operative clauses MUST be numbered and most follow some logical or chronological order (what needs to be done first). . The operative clauses each begin with a verb (which is called an operative phrase). Write the Operative Clauses Once you have are policies that the resolution is designed to create. Unlike perambulatory clauses.y y y y Mentions of statements made by a relevant UN body or agency Recognition of efforts made by various NGOs when previously dealing with the issue Statistics regarding the issue Various other statements on the topic and why it should be addressed. Common perambulatory phrases include: Affirming Alarmed by Approving Aware of Bearing in mind Believing Confident Contemplating Convinced Declaring Deeply concerned Deeply conscious Deeply convinced Deeply disturbed Deeply regretting Desiring Emphasizing Expecting Expressing its appreciation Expressing its satisfaction Fulfilling Fully alarmed Fully aware Fully believing Further deploring Further recalling Guided by Having adopted Having considered Having considered further Having devoted attention Having examined Having heard Having received Having studied Keeping in mind Noting with regret Noting with deep concern Noting with satisfaction Noting further Noting with approval Observing Reaffirming Realizing Recalling Recognizing Referring Seeking Taking into account Taking into consideration Taking note Viewing with appreciation Welcoming 5. Use them to explain what the committee will do to address the issue. and ends with a semicolon.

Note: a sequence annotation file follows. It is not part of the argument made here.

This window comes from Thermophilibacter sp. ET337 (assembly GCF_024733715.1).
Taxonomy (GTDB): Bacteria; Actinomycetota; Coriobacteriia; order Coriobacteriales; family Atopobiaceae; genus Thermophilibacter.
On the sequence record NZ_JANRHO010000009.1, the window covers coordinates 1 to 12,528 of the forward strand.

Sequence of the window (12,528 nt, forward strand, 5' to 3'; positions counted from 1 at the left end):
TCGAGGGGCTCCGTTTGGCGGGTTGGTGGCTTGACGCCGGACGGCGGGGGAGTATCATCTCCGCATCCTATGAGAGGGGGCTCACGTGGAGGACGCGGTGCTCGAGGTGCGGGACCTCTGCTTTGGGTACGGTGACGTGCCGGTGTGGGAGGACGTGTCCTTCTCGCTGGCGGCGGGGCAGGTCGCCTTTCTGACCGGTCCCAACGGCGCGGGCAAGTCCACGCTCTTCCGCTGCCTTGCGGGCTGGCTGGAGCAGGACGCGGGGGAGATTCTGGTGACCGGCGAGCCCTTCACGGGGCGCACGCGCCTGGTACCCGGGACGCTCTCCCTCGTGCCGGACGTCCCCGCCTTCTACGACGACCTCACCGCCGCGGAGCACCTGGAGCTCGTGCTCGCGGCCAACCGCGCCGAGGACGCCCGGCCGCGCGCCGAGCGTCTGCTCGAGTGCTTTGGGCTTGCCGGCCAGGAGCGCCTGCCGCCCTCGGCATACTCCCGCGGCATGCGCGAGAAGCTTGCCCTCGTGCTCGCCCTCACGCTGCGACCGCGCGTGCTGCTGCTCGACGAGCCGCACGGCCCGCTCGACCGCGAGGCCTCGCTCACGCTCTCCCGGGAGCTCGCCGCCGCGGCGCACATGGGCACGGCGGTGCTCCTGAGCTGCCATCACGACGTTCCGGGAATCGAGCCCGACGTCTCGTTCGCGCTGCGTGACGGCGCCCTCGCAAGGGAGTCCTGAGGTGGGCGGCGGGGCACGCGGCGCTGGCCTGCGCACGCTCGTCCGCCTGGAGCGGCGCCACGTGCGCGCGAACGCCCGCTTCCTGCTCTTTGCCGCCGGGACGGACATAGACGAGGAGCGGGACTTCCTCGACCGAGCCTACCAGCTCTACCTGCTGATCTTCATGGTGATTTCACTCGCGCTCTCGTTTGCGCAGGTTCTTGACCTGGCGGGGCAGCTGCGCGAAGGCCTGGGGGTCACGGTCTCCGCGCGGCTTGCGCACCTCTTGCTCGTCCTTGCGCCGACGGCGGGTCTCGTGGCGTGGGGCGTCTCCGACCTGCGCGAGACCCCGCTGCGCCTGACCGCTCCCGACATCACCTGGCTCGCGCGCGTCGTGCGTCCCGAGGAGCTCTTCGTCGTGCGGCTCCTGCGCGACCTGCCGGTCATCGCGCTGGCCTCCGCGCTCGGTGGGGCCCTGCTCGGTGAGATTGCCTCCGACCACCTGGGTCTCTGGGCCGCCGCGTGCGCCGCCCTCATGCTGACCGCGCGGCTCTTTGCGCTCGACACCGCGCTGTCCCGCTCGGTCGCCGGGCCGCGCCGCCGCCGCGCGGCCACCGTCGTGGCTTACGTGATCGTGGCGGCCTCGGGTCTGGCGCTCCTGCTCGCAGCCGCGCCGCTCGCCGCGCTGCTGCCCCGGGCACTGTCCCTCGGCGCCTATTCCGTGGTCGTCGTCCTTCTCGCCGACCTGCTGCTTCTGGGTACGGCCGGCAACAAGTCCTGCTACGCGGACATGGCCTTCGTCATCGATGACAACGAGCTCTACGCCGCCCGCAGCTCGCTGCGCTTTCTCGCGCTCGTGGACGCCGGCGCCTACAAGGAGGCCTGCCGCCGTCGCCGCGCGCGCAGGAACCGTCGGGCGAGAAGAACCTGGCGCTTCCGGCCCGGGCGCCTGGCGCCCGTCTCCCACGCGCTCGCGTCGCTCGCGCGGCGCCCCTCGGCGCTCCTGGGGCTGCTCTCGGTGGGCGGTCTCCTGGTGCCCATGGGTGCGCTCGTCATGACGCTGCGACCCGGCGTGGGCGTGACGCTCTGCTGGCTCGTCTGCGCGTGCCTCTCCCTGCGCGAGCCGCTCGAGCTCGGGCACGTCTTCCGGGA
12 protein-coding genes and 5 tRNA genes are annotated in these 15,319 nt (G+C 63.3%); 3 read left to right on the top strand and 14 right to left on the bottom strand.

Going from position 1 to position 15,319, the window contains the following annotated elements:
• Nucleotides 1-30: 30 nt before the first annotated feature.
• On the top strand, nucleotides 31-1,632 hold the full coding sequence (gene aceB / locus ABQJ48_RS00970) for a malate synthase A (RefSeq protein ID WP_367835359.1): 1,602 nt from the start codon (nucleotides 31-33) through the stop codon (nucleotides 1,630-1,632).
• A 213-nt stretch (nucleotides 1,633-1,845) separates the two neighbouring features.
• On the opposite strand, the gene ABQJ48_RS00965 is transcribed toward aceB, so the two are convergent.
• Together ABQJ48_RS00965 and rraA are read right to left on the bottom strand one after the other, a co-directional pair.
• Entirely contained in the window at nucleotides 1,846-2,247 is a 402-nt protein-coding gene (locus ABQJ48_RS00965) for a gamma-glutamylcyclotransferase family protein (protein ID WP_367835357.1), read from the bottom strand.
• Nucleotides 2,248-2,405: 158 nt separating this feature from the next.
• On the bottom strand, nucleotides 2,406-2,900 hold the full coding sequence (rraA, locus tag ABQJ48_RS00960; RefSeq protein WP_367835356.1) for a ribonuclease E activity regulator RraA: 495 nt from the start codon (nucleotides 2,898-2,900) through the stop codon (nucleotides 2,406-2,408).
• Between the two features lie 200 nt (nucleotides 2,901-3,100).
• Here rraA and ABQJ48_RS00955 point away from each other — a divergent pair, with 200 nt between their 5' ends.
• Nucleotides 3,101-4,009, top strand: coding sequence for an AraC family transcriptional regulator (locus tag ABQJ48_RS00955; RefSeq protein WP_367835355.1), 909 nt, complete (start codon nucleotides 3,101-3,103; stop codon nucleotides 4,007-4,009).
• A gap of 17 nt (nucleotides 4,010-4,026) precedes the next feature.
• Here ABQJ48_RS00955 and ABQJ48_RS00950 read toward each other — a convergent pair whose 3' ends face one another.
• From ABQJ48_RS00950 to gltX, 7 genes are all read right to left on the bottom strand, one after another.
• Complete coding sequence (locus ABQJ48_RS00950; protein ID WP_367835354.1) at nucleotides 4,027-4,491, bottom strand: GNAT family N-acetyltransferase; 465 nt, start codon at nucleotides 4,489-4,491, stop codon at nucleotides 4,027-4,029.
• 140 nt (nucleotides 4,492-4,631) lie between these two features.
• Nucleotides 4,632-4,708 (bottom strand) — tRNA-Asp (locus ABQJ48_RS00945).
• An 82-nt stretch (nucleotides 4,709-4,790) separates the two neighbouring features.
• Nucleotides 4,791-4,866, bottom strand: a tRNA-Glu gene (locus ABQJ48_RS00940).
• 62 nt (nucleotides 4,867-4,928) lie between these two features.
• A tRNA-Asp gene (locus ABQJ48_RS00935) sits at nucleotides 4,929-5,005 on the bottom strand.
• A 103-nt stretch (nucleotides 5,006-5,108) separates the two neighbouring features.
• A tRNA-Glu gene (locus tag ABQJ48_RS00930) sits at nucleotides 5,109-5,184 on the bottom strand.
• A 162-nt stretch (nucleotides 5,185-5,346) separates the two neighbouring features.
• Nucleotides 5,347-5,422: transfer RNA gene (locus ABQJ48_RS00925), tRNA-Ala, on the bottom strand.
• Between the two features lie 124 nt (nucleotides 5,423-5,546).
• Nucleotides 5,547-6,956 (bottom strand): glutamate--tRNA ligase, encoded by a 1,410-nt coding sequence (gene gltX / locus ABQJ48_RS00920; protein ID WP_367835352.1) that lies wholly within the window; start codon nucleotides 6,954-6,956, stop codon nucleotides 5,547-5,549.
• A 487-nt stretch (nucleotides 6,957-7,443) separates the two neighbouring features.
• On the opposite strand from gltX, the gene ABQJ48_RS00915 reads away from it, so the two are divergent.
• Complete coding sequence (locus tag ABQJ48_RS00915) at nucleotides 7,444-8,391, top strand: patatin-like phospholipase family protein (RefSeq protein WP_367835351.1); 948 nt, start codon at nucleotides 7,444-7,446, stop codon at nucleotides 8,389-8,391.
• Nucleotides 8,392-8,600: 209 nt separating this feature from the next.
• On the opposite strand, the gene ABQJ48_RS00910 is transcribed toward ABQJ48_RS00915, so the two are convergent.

sub clauses are often used to elaborate upon the main idea. Clause 2: second main idea. Sub-sub-clause b. Sub-sub-clause a. 3. how much. ii. but also explain when. Common operative phrases include: Accepts Affirms Approves Authorizes Calls Calls upon Condemns Confirms Congratulates Considers Declares accordingly Deplores Designates Draws the attention Emphasizes Encourages Endorses Expresses its appreciation Expresses its hope Further invites Deplores Designates Emphasizes Encourages Endorses Expresses its appreciation Expresses its hope Further invites Further proclaims Further reminds Further recommends Further requests Further resolves Has resolved Notes Proclaims Reaffirms Recommends Regrets Reminds Requests Solemnly affirms Strongly condemns Supports Takes note of Transmits Trusts NOTE: when creating operative clauses some of the most important things to keep in mind are the following: y y y Be careful to not infringe upon national sovereignty Make sure you are not redundant Make sure you are thorough (do not only explain what. Clause 3: third and final main idea. Sub clause 2. a.Each clause should contain one main idea. The final clause should follow a format similar to the following: 1. 2. Sub clause 1. etc) . which progresses from the first. b. Clause 1: main idea. but given that clauses should be thorough and not vague. how. i.